That amplifier is only rated at 150 watts at 4 ohms, or 300 watts at 2 ohms. Not a very strong amp to run 2 kicker comps. My guess is you have the subs wired wrong for your application. There are 2 types of subs, one is a dual 4 ohm, and one is a dual 2 ohm. Most people bridge these coils together and that cuts your ohms in half. For example. Lets say you have the 10cvr104 subs. Thats the dual 4 ohm sub. You wire the coils together in parallel, now its a 2 ohm sub. You have 2 of these subs running off of your amp, if they are hooked up in parallel, now you have a 1 ohm load, out of the amplifiers normal operation. Your amplifiers internals heat up really quick and there is a thermal overload, putting your amplifier into circuit protection mode. My suggestion for wiring your subs is as follows: for each speaker, wire the coils together like this- positive coil1 to negative coil 2 and negative coil 1 to positive coil 2. That is called running in series, and doubles your ohm load. Next, we need to wire the speakers together properly to hook up to your amplifier. For this, since the coils are hooked together, you only need to use one set of terminals from each sub. And take the positive from sub 1 and hook it to positive of amp. Take negative sub 1 and hook it to positive of sub 2. Take negative of sub 2 and hook it to negative of amp.
It really depends on what subs you are mounting in the box. If you are mounting single voice coil subs, it's easy. positive of the sub goes to positive on the inside of the box and the negative of the sub goes to the negative of the box. Then you would repeat the process for the other sub. Then wire the box to the amp using the push or screw terminals.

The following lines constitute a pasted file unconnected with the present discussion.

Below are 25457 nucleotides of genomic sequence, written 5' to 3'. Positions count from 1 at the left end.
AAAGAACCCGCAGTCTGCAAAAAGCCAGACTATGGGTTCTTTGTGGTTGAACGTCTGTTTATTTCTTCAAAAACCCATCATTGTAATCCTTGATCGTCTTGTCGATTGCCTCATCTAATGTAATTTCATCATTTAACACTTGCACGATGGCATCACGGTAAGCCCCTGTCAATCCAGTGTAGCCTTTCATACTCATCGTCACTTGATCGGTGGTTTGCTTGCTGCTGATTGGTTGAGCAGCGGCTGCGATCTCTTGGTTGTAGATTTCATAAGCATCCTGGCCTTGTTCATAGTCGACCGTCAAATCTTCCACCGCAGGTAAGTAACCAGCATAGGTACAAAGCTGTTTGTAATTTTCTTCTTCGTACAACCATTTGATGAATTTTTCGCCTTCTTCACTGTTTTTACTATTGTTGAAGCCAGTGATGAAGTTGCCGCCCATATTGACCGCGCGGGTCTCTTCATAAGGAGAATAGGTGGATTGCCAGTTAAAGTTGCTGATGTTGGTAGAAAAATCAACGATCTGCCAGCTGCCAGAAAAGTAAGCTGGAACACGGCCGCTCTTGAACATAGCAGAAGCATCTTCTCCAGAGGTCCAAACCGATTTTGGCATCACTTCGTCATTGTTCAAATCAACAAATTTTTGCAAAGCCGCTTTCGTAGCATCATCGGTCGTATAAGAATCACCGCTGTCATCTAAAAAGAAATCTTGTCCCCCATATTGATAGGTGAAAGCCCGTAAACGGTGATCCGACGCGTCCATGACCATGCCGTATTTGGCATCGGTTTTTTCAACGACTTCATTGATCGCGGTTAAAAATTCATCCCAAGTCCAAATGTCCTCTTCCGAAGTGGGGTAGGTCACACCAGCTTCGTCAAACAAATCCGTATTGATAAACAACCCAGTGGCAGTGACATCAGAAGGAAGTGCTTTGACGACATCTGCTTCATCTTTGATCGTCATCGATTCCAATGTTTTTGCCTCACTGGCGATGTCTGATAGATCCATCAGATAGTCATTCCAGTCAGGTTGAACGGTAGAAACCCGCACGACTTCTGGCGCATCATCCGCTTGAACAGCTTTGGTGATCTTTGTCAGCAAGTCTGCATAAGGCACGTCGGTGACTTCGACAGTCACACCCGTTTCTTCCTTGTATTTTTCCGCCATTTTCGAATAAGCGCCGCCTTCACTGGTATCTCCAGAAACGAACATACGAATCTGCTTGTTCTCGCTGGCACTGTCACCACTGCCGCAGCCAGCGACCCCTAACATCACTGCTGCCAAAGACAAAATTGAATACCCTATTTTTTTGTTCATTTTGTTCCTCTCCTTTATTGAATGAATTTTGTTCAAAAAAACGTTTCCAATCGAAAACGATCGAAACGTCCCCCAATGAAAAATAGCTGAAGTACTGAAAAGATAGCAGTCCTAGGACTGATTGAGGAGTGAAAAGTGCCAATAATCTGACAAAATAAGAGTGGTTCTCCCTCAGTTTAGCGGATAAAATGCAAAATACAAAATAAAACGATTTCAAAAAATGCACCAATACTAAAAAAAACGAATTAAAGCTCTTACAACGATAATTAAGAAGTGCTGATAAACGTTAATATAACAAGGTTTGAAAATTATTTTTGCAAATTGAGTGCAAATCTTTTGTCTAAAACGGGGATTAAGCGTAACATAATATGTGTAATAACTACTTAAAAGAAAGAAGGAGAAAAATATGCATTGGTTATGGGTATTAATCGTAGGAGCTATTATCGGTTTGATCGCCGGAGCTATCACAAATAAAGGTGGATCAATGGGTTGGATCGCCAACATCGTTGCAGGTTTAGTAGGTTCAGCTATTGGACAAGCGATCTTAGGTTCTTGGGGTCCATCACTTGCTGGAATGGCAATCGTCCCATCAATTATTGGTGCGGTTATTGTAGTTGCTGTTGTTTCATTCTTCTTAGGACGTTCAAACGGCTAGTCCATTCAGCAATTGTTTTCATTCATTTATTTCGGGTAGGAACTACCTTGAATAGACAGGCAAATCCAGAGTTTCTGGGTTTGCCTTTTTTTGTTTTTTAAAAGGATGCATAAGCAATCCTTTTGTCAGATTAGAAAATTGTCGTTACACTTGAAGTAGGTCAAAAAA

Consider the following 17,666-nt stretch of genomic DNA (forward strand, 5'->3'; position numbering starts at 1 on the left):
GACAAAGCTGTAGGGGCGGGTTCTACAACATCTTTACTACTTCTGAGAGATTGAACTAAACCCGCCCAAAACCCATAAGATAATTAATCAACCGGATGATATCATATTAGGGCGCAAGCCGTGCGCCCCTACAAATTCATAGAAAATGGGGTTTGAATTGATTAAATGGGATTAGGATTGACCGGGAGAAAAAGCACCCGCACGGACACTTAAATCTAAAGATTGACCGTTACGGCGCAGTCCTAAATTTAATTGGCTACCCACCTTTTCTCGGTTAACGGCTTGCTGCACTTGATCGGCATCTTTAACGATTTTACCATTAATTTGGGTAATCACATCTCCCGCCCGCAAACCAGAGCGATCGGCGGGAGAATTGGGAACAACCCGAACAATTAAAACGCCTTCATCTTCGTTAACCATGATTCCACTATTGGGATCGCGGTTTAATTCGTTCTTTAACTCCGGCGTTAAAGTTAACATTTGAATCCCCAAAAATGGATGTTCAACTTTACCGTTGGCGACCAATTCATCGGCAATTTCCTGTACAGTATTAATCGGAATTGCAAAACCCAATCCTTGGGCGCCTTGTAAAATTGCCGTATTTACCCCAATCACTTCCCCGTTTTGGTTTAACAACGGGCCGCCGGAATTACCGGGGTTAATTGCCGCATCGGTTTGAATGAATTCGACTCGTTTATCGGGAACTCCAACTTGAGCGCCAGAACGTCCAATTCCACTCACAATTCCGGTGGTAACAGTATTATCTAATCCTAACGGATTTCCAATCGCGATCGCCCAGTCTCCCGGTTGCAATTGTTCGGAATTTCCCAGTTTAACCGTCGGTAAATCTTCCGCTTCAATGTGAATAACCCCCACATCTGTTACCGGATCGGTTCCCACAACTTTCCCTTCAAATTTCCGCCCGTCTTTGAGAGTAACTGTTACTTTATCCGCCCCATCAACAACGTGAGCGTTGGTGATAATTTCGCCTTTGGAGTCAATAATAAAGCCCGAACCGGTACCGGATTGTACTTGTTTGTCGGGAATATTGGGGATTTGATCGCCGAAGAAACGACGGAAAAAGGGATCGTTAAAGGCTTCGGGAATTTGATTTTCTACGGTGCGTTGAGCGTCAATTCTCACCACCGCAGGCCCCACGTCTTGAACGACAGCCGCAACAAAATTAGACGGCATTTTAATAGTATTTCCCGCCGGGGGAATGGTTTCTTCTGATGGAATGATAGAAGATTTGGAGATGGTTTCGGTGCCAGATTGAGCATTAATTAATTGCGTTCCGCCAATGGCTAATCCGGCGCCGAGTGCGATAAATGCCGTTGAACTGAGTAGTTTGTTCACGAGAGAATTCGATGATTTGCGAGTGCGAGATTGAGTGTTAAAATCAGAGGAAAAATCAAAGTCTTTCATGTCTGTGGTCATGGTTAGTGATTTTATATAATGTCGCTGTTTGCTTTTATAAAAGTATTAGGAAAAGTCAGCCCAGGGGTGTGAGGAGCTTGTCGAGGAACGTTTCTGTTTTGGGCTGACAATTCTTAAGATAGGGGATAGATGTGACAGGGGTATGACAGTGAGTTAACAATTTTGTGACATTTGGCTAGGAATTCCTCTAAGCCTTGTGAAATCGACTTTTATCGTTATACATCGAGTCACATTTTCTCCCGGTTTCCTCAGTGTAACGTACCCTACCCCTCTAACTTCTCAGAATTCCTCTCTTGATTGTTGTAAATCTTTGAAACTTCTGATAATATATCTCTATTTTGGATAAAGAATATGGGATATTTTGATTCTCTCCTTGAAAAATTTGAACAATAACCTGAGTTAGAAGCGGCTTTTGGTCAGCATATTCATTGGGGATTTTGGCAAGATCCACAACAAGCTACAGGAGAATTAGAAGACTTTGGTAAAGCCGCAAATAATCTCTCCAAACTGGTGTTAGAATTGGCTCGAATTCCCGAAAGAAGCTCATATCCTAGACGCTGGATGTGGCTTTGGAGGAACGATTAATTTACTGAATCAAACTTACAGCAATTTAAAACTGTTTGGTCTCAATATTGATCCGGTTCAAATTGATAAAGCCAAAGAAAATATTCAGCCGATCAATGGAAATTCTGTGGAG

Now if you have dual voice coil subs, that's where it can get tricky. You really have to know what amp your using and what ohm load it can handle, and how many channels you will be using.
I'm going to give you an example that has two dual 4 ohm voice coil subs. Let's assume you will be hooking them to a 2 channel amplifier that is 2 ohm stable.
wire the positive of both voice coils to the positive post of the box. then wire both negatives of the voice coils to the negative of the box. Repeat the process with the other sub. This is called a parallel set up. Two 4 ohm voice coils wired this way will produce a 2 ohm load. since your amp is 2 channel, you will hook the positive and negative to the positive and negative of one side of the box, then repeat with the other channel to the other side. This will allow the most power to come out of a 2 ohm stable amplifier.